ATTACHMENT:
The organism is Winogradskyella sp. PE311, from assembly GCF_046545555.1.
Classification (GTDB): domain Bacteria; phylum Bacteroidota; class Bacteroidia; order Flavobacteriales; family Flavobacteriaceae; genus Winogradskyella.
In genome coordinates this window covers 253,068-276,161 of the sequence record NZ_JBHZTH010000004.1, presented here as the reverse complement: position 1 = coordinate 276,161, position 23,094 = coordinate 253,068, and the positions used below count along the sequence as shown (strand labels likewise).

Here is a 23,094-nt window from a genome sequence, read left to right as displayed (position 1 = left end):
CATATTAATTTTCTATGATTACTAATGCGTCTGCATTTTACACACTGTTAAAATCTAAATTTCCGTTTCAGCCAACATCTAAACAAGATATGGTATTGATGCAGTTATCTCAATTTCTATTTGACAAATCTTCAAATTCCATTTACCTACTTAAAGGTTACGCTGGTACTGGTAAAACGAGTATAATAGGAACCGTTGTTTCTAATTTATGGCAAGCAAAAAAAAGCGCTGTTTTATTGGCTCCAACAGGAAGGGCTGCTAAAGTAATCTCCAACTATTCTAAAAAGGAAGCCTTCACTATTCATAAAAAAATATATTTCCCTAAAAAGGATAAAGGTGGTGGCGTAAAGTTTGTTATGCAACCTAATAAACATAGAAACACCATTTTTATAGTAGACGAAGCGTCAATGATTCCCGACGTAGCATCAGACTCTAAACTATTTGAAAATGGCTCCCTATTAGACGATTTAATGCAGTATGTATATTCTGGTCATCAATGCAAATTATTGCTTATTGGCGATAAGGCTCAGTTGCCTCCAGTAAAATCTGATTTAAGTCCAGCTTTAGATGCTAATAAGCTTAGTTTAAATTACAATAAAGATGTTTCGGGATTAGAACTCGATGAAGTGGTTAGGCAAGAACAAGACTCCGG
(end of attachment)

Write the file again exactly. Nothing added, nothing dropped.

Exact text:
The organism is Winogradskyella sp. PE311, from assembly GCF_046545555.1.
Classification (GTDB): domain Bacteria; phylum Bacteroidota; class Bacteroidia; order Flavobacteriales; family Flavobacteriaceae; genus Winogradskyella.
In genome coordinates this window covers 253,068-276,161 of the sequence record NZ_JBHZTH010000004.1, presented here as the reverse complement: position 1 = coordinate 276,161, position 23,094 = coordinate 253,068, and the positions used below count along the sequence as shown (strand labels likewise).

Here is a 23,094-nt window from a genome sequence, read left to right as displayed (position 1 = left end):
CATATTAATTTTCTATGATTACTAATGCGTCTGCATTTTACACACTGTTAAAATCTAAATTTCCGTTTCAGCCAACATCTAAACAAGATATGGTATTGATGCAGTTATCTCAATTTCTATTTGACAAATCTTCAAATTCCATTTACCTACTTAAAGGTTACGCTGGTACTGGTAAAACGAGTATAATAGGAACCGTTGTTTCTAATTTATGGCAAGCAAAAAAAAGCGCTGTTTTATTGGCTCCAACAGGAAGGGCTGCTAAAGTAATCTCCAACTATTCTAAAAAGGAAGCCTTCACTATTCATAAAAAAATATATTTCCCTAAAAAGGATAAAGGTGGTGGCGTAAAGTTTGTTATGCAACCTAATAAACATAGAAACACCATTTTTATAGTAGACGAAGCGTCAATGATTCCCGACGTAGCATCAGACTCTAAACTATTTGAAAATGGCTCCCTATTAGACGATTTAATGCAGTATGTATATTCTGGTCATCAATGCAAATTATTGCTTATTGGCGATAAGGCTCAGTTGCCTCCAGTAAAATCTGATTTAAGTCCAGCTTTAGATGCTAATAAGCTTAGTTTAAATTACAATAAAGATGTTTCGGGATTAGAACTCGATGAAGTGGTTAGGCAAGAACAAGACTCCGG